2. Risk Assessment
      The College has evaluated the covered accounts and assessed the likely risk of identity theft causing a problem for the College or the individual whose identity is stolen and determined that risks are low. The College’s low risk is due in part to the following factors: (a) no historical experience with identity theft, (b) higher education institutions are not common targets for identity thieves, (c) student loan fraud is unlikely because loan payments are processed against tuition and other institutional accounts receivable and only any excess amounts are disbursed to students, and (d) identity theft is not likely to occur in connection with print center services or health care services.

The College will periodically identify relevant Red Flags for the types of covered accounts it offers or maintains by considering appropriate risk factors, categories of Red Flags, and other sources of Red Flags.

In identifying the relevant Red Flags, the College considers the following categories of Red Flags:

  • Alerts, notifications, or other warnings received from consumer reporting agencies or service providers, such as fraud detection services;
  • The presentation of suspicious documents;
  • The presentation of suspicious personal identifying information, such as a suspicious address change;
  • The unusual use of, or other suspicious activity related to, a covered account; and
  • Notice from customers, victims of identity theft, law enforcement authorities, or other persons regarding possible identity theft in connection with covered accounts held by the financial institution or creditor.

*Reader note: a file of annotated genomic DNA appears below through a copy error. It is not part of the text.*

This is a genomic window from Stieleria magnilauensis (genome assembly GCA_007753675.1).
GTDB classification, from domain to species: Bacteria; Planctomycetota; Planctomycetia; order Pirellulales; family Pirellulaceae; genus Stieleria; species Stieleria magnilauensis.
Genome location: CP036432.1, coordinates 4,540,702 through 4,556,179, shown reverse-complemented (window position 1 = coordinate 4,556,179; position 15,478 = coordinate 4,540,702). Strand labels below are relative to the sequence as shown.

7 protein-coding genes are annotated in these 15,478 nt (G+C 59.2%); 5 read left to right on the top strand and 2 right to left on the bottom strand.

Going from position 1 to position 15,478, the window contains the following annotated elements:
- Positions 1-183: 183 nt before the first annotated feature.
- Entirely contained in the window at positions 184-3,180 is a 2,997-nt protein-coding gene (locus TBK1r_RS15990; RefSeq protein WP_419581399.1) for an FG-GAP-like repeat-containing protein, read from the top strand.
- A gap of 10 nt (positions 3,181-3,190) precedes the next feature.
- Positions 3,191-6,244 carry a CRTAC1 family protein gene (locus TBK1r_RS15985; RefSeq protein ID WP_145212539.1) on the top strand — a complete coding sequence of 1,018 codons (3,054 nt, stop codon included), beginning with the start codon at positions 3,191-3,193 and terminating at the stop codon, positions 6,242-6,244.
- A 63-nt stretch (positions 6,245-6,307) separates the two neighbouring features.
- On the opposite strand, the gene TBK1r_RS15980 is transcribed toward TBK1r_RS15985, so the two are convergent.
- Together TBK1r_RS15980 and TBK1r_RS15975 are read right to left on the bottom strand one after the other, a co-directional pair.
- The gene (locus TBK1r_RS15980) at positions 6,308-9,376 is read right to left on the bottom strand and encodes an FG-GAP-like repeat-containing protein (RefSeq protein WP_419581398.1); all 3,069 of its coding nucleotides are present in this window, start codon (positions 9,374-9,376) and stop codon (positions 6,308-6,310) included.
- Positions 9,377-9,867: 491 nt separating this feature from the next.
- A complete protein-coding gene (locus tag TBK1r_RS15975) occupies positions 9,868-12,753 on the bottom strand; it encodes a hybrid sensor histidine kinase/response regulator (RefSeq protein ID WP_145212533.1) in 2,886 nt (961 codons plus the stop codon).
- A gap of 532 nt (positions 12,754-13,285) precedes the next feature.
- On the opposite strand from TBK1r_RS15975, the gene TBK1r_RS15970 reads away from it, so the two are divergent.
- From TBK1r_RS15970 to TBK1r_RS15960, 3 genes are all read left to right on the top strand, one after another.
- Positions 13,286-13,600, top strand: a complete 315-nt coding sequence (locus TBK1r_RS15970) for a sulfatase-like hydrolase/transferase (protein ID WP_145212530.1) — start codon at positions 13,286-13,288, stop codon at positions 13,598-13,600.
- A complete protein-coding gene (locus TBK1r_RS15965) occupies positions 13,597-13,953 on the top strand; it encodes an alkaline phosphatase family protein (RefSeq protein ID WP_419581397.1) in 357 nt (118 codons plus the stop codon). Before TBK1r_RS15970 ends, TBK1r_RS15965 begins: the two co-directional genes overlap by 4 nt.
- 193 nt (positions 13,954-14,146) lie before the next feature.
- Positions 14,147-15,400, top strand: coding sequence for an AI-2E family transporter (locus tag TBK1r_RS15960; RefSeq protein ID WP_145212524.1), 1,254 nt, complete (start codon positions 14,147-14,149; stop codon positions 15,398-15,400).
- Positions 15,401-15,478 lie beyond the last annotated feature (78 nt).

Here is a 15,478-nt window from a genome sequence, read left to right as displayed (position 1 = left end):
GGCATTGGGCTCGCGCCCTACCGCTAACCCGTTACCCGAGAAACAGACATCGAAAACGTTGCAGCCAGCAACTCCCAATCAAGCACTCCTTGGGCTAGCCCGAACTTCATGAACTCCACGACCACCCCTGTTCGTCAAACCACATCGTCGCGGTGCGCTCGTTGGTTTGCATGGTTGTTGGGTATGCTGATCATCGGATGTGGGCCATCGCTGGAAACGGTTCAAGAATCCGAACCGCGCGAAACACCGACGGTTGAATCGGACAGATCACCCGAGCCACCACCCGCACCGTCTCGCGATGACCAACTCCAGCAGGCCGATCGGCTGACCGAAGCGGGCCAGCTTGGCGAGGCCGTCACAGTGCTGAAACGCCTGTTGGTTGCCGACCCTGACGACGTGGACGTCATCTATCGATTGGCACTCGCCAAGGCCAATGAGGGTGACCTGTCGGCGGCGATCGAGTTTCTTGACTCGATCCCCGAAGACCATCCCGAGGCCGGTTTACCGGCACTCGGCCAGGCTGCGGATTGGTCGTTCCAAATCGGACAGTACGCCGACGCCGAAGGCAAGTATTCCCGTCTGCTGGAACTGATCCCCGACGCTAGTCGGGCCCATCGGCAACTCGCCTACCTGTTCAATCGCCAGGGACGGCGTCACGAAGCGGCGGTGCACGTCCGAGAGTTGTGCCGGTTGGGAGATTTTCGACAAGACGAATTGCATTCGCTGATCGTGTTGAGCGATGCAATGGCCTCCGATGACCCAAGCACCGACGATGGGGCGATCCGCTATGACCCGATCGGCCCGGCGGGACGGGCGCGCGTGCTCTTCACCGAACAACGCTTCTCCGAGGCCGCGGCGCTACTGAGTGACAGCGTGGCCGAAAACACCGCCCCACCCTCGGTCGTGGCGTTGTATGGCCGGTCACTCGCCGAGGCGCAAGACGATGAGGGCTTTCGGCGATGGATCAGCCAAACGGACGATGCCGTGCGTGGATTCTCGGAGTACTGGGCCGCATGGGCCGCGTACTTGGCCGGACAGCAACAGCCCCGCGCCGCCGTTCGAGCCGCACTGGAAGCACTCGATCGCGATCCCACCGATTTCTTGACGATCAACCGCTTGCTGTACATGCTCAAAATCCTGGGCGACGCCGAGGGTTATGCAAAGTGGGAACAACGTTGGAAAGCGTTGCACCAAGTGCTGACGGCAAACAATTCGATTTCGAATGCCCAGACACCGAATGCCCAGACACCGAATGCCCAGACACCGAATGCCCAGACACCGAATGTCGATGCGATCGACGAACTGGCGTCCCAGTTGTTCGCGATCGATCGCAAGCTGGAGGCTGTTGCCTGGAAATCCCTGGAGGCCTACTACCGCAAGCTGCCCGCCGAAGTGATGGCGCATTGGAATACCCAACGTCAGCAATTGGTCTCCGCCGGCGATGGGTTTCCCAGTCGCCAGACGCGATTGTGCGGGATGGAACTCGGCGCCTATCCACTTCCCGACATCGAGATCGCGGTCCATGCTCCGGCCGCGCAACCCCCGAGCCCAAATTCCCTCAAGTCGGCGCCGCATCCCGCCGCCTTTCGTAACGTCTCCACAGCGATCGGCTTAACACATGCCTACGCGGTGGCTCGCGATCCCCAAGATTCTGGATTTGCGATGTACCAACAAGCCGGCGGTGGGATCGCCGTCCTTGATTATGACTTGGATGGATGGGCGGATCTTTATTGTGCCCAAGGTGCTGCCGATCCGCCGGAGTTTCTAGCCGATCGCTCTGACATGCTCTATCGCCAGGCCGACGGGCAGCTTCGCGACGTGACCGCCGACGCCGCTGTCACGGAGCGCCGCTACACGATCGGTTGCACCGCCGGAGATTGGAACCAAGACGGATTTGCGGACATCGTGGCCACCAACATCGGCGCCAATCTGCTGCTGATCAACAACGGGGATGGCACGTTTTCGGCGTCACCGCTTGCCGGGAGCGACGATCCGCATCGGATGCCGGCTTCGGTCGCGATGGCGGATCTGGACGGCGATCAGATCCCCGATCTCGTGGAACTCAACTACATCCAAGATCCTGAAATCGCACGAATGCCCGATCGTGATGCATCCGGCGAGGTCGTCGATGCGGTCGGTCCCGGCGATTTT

In identifying the relevant Red Flags, the College considers the following sources of Red Flags:

  • Incidents involving identity theft that the College has experienced;
  • Methods of identity theft that reflect changes in identity theft risks; and
  • Applicable regulatory guidance, such as the Example Red Flags contained in Supplement A to Appendix A of the Red Flags Rule.

Relevant Red Flags

The College has identified the following relevant Red Flags that may be raised in connection with opening or servicing a covered account:

  1. The student does not have a photo ID.
  2. The student photo ID appears to have been altered.
  3. The photo ID is inconsistent with the appearance of the student.
  4. Documents presented by a student or beneficiary appear to be altered or forged, or appear to have been destroyed and re-assembled.
  5. The student or beneficiary refuses to provide all of the required personal information.
  6. Notification from a student or beneficiary, victim of identity theft, a law enforcement agency, or someone else that an account has been opened or used fraudulently.

Procedure when Red Flags are Present

If one or more of these risk factors is present, the person servicing the account should notify a supervisor and the supervisor should attempt to verify identity by:

  • More in-depth review of the documents and verification of the information; and/or
  • Asking the student or beneficiary for additional documentation to verify his or her identity.

In any case where the transaction is delayed, the following script may be used to communicate with the student or beneficiary:

We need to check additional information to confirm that this transaction can be completed. We will follow up to try to verify your identity and get back to you as soon as possible. We apologize for the inconvenience, but we are trying to prevent identity theft and fraud and need to take certain precautions.

    1. Training
      It is the responsibility of the Program Coordinator to ensure that all relevant College personnel receive training, as necessary, to effectively implement the Program. The training will include, at a minimum, the following: